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Unread 01-28-2013, 05:25 PM   #1
OrleansAg
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Default The "right" type of smoke

(sorry no pics)

In a smoke this weekend, I did some pork ribs after a quick salmon smoke. During the latter part of the rib smoke and before I added a turkey breast (for a neighbor since the smoker was hot)...I added some additional briquets. I don't have the specific brand, but they say natural, no filler, etc. I added them unlit to keep the temp going. After I pulled the ribs and the turkey breast it seemed like the outsides were covered with more black smoke residue and had a "creosotey" flavor/taste vs wood smoke. The meat inside was much better.

My questions are 1) does that make sense or is that normal for smoking and 2) if it's an issue is it because I put unlit briquets in and when they started up they released "bad smoke." The folks at BWS recommended natural briquets vs. lump...just not kingsford.

Thanks for any thoughts to help me keep dialing it in.
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Unread 01-28-2013, 05:30 PM   #2
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What was the color of the some that was coming out of the smoker? White or thin with a blue tint?
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Unread 01-28-2013, 05:50 PM   #3
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^^^^^^^^^^^^^^^^^^^^^^^^^^^^^^^^^^^^^^^^^^^^^^^^^
try using K blue bag.
Could the charcoal or wood have been damp?
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Unread 01-28-2013, 06:15 PM   #4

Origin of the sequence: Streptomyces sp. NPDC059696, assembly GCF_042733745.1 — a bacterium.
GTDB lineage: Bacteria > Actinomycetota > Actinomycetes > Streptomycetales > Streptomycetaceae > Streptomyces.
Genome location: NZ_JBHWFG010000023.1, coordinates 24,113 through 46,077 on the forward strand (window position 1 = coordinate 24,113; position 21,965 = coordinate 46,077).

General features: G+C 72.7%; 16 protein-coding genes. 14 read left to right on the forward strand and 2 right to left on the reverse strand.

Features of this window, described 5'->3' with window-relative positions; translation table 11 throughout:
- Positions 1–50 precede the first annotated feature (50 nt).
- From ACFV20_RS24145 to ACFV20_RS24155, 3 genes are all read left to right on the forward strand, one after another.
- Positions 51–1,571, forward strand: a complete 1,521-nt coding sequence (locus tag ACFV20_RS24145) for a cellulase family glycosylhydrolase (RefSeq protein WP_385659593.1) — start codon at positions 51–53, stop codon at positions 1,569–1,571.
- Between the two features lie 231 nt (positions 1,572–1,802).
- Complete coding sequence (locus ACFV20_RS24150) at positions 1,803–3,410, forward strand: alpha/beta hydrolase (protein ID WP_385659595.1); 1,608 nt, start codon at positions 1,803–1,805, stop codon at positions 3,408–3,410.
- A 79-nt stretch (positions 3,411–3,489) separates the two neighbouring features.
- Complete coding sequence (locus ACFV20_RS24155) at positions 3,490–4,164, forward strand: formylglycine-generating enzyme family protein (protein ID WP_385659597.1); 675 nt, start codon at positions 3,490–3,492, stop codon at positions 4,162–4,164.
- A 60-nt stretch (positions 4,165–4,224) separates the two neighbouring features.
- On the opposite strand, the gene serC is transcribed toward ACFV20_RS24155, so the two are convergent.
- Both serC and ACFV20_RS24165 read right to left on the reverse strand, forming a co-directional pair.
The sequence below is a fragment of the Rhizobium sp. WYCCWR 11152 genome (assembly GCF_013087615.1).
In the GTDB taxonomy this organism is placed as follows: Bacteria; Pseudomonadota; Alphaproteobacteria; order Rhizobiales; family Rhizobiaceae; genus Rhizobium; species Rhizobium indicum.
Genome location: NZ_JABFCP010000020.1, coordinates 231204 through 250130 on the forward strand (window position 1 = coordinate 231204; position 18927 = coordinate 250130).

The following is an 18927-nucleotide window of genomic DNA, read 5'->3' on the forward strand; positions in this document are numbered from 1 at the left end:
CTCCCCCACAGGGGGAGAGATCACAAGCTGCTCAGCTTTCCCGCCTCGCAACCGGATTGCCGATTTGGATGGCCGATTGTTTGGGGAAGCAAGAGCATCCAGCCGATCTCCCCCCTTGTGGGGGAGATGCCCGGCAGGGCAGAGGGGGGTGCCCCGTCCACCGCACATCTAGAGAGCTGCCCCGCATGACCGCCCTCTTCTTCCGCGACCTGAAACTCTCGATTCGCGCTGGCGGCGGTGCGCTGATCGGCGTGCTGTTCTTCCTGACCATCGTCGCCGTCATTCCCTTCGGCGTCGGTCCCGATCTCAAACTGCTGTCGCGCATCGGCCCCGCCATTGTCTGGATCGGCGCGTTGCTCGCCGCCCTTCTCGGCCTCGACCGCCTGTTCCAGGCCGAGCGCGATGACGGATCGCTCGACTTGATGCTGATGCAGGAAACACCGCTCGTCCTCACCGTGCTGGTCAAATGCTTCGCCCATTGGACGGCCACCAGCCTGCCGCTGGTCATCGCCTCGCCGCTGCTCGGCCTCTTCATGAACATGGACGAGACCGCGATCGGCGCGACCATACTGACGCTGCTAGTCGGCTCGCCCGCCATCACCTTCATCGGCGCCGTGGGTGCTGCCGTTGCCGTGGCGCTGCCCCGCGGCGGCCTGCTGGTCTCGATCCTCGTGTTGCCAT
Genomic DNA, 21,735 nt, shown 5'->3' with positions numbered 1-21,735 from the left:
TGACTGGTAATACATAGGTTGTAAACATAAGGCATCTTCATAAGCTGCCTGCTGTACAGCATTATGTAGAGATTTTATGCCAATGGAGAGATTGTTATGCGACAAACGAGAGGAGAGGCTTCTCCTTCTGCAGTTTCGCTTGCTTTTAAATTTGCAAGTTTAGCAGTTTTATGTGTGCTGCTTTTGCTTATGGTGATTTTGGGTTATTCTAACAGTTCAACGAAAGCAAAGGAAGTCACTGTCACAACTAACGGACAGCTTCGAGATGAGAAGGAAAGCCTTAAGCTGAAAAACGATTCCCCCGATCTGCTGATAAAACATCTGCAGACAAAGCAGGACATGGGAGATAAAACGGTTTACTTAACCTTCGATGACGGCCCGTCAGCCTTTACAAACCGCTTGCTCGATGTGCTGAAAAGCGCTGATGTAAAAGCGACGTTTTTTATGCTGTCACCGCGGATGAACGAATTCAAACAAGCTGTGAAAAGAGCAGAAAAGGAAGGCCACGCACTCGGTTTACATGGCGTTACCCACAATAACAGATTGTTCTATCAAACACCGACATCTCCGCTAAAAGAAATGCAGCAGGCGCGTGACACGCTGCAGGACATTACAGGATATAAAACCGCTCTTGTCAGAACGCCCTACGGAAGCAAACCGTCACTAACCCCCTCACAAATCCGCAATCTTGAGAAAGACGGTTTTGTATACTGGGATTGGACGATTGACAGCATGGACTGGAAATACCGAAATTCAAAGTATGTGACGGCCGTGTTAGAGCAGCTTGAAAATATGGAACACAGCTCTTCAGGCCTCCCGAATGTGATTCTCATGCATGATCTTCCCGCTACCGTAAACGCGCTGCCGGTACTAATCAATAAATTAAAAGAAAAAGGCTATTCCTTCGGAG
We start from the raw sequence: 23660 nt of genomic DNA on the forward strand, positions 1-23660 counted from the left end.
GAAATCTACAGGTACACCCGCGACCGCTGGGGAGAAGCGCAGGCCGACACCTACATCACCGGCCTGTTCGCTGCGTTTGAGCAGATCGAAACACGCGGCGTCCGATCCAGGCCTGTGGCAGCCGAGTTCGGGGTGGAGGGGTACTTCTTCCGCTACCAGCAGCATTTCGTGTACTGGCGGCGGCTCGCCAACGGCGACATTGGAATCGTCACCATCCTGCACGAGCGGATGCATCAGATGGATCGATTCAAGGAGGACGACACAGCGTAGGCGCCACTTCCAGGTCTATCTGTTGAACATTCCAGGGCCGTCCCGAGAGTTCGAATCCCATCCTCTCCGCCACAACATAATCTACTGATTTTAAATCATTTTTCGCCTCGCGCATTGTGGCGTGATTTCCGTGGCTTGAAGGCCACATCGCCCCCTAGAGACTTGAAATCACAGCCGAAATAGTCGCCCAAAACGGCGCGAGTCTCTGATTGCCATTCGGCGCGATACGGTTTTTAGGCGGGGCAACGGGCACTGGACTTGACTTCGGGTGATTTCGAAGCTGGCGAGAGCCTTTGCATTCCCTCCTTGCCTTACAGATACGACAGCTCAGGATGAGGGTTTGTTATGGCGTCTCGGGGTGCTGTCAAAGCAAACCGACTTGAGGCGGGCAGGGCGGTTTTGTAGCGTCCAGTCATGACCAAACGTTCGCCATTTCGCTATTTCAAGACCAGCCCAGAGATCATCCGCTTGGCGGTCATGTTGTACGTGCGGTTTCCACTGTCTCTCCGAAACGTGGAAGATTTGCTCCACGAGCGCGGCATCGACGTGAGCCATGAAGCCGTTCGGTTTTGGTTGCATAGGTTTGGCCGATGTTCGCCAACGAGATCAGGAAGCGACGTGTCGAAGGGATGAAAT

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It is likely that you added enough cold briquettes, that they intially threw off some poor smoke. You want to manage your fire so that you are never adding a lot of additional cold fuel mid-cook. Adding a little bit, more often is best.
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Unread 01-28-2013, 10:34 PM   #5
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Thanks for the ideas. I don't think it was damp or wet, it was just out the bag.

The smoke was white. When I start the fire I've been using two starter cubes in the back corner under the briquets and then letting the fire work it's way over. I add wood a little to the sides of where I light it. Should I wait until the smoke is thin blue, then add wood, then add meat?

I didn't want to let it burn almost out before I added more, but I certainly didn't trickle it in. I added a healthy couple of scoops. I dial it back and add more often if needed, since the BWS comes back to temp pretty easily.

If the fire is moving radially out from where is started, where's the best place to add more? Where it started, since it's "moved on" from that point?
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Unread 01-28-2013, 10:39 PM   #6
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Quote:
Originally Posted by OrleansAg View Post
The smoke was white.
There's your problem.

White smoke = bad

Thin blue smoke = good
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Unread 01-28-2013, 10:46 PM   #7
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Right. But it's white because I added too many unlit briquets? Are there other common causes...
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Unread 01-28-2013, 10:47 PM   #8
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Quote:
Originally Posted by landarc View Post